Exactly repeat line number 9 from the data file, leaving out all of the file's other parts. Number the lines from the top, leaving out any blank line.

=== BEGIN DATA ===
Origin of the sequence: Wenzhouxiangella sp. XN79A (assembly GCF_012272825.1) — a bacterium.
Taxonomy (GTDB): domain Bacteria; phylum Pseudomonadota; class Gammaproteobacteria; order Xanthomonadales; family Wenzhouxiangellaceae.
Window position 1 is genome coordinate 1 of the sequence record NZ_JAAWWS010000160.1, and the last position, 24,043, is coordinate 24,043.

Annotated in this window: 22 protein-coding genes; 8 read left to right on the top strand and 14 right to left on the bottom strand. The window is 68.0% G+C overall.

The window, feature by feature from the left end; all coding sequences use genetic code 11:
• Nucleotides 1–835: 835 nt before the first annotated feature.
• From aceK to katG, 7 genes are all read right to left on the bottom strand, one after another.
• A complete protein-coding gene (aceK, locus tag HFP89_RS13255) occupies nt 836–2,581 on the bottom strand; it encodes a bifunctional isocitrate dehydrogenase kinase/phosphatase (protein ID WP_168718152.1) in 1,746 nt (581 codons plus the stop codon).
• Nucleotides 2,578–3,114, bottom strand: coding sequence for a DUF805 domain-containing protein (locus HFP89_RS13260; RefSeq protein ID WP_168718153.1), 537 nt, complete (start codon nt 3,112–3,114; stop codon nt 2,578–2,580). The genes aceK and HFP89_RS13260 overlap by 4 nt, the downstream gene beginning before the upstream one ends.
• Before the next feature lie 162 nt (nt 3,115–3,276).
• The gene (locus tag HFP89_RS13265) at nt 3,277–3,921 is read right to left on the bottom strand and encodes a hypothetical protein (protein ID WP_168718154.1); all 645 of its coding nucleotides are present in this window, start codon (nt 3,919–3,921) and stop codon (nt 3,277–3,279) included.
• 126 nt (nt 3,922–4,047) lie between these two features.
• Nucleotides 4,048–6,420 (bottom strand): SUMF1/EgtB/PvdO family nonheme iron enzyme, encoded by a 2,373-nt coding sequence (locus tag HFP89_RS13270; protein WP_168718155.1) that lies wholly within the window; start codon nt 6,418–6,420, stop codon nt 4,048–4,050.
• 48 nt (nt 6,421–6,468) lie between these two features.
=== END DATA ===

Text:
• Nucleotides 2,578–3,114, bottom strand: coding sequence for a DUF805 domain-containing protein (locus HFP89_RS13260; RefSeq protein ID WP_168718153.1), 537 nt, complete (start codon nt 3,112–3,114; stop codon nt 2,578–2,580). The genes aceK and HFP89_RS13260 overlap by 4 nt, the downstream gene beginning before the upstream one ends.